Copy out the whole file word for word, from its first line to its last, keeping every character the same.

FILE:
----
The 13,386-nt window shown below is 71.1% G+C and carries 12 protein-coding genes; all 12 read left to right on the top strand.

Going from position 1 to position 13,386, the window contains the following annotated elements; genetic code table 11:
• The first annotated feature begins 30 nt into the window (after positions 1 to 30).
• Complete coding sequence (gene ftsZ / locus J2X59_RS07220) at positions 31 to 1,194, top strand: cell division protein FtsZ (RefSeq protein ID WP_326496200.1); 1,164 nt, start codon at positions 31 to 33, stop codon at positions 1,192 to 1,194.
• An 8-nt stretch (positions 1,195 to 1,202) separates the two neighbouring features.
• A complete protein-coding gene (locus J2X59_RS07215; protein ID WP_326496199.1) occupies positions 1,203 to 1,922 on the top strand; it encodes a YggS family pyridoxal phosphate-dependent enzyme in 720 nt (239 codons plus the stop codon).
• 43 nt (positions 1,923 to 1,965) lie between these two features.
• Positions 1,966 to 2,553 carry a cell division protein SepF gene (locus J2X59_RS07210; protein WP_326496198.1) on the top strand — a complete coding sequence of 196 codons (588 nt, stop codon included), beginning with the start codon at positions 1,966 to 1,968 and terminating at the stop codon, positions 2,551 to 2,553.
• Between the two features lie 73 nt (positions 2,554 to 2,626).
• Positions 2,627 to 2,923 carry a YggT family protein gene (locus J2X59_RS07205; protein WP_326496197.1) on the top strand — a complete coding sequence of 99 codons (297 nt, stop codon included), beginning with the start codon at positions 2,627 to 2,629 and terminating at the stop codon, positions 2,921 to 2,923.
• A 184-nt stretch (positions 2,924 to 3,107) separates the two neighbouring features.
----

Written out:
The 13,386-nt window shown below is 71.1% G+C and carries 12 protein-coding genes; all 12 read left to right on the top strand.

Going from position 1 to position 13,386, the window contains the following annotated elements; genetic code table 11:
• The first annotated feature begins 30 nt into the window (after positions 1 to 30).
• Complete coding sequence (gene ftsZ / locus J2X59_RS07220) at positions 31 to 1,194, top strand: cell division protein FtsZ (RefSeq protein ID WP_326496200.1); 1,164 nt, start codon at positions 31 to 33, stop codon at positions 1,192 to 1,194.
• An 8-nt stretch (positions 1,195 to 1,202) separates the two neighbouring features.
• A complete protein-coding gene (locus J2X59_RS07215; protein ID WP_326496199.1) occupies positions 1,203 to 1,922 on the top strand; it encodes a YggS family pyridoxal phosphate-dependent enzyme in 720 nt (239 codons plus the stop codon).
• 43 nt (positions 1,923 to 1,965) lie between these two features.
• Positions 1,966 to 2,553 carry a cell division protein SepF gene (locus J2X59_RS07210; protein WP_326496198.1) on the top strand — a complete coding sequence of 196 codons (588 nt, stop codon included), beginning with the start codon at positions 1,966 to 1,968 and terminating at the stop codon, positions 2,551 to 2,553.
• Between the two features lie 73 nt (positions 2,554 to 2,626).
• Positions 2,627 to 2,923 carry a YggT family protein gene (locus J2X59_RS07205; protein WP_326496197.1) on the top strand — a complete coding sequence of 99 codons (297 nt, stop codon included), beginning with the start codon at positions 2,627 to 2,629 and terminating at the stop codon, positions 2,921 to 2,923.
• A 184-nt stretch (positions 2,924 to 3,107) separates the two neighbouring features.